Build a $25 Indoor Seed Starting Station

Eli (7 yo next week) saves seeds out of watermelons and dries them to grow later. Also: papaya, cantaloupe, grapes, persimmons, tomatoes, and bell peppers. He doesn’t even like bell peppers. He just likes seeds.

Naturally, this child needs an indoor seed starting station but we don’t have a sunny enough window for it and anyway, Peter Fossel says a window is not a good place for seed starting (and he should know). So I priced out grow lights, and indoor grow centers, and choked on my banana sandwich. Hundreds of dollars, just for the lamps… then there are special shelves and reflectors and oh my!

So of course I turned to my friends on the OG forums for advice. They said: Make your own, here’s how. So if you find this little how-to helpful, go ahead and thank me. I’m not ashamed to take credit for someone else’s ideas.

How to do it:

This project may cost you slightly more or less than $25, depending on what you have on hand. If you’re a building supplies salvage/pack rat like me, and willing to learn from my mistakes, then you might get by for a little past $15. Otherwise, it might cost you considerably more in lumber… but probably still under $50.

Materials list:

  • One 4-foot flourescent shop light from Walmart, with hanging chain and pre-installed plug ($10)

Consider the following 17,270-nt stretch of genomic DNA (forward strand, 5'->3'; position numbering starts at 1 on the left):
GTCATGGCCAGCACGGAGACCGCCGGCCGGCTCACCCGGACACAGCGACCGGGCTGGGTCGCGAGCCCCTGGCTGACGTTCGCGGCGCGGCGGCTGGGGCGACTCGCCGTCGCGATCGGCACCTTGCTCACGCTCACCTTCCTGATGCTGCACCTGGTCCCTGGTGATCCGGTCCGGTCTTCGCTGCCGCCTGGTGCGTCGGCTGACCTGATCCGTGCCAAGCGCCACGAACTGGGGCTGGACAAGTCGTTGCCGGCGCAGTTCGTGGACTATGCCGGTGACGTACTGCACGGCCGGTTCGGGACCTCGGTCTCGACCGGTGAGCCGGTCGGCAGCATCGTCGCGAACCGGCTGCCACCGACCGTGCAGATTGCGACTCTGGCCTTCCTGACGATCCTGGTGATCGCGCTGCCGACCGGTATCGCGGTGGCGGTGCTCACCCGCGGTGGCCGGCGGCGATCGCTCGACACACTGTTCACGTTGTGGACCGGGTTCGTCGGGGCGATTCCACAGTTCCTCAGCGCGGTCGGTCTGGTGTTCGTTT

• Two 4-foot flourescent bulbs ($7.50 for two–I thought I needed one cool and one warm, so I purchased two packs; you really only need the cool bulbs, so purchase one pack and save a little cash)
  • Four cinder blocks (actually, you may need more than this–I was designing for child height) (we already had these on hand)
  • Some 2 x 4’s. Really, that’s as much detail as you’re going to get from me, because I measured a bit but mostly I winged it. Just know that you’ll need a couple 2 x 4’s if you’re gonna do it my way. (We salvage stuff from shipping crates and other places, so we had these lying around.)
  • A plank that will serve as a shelf–any old large, thick piece of plywood will do, or a purpose-made shelf, it doesn’t really matter. About five feet long is good.
  • Some miscellaneous bits of 1 x 1 or similar.
  • Power screwdriver, screws, a drill is nice.
  • Two eye screws.

Okay, here’s what you do. Feel free to improvise. That’s half the fun. Or trouble. However you want to look at it.

1. Choose a location. A window is completely unnecessary. All you need is about five feet of working space, preferably not full of junk like this:

Junk

2. Build the base using cinder blocks. Do this after cleaning out the junk (or at least moving it to another location where you can trip over it later). Choose the height you like to work at–mine are about 25 inches high, perfect for my little gardener. An adult would want a taller base. Place the cinder blocks about 3.5 to 4 feet apart.

Cinder block base

3. Add a plywood (or particle board or whatevs) shelf. Try to be lucky like me and find one just the right size in your garage so you don’t have to cut it.

Add the shelf

4. Gather the materials for the hanging thingy. This is where you’ll need the 2 x 4’s. You want the thingy to be about as long as your shelf, and about two and a half feet tall. Or so. You need two 2 x 4’s the right height, and one about five feet long (or slightly longer). Again, try to be lucky and find the pieces in your garage (free) in just the right lengths (so you don’t have to cut).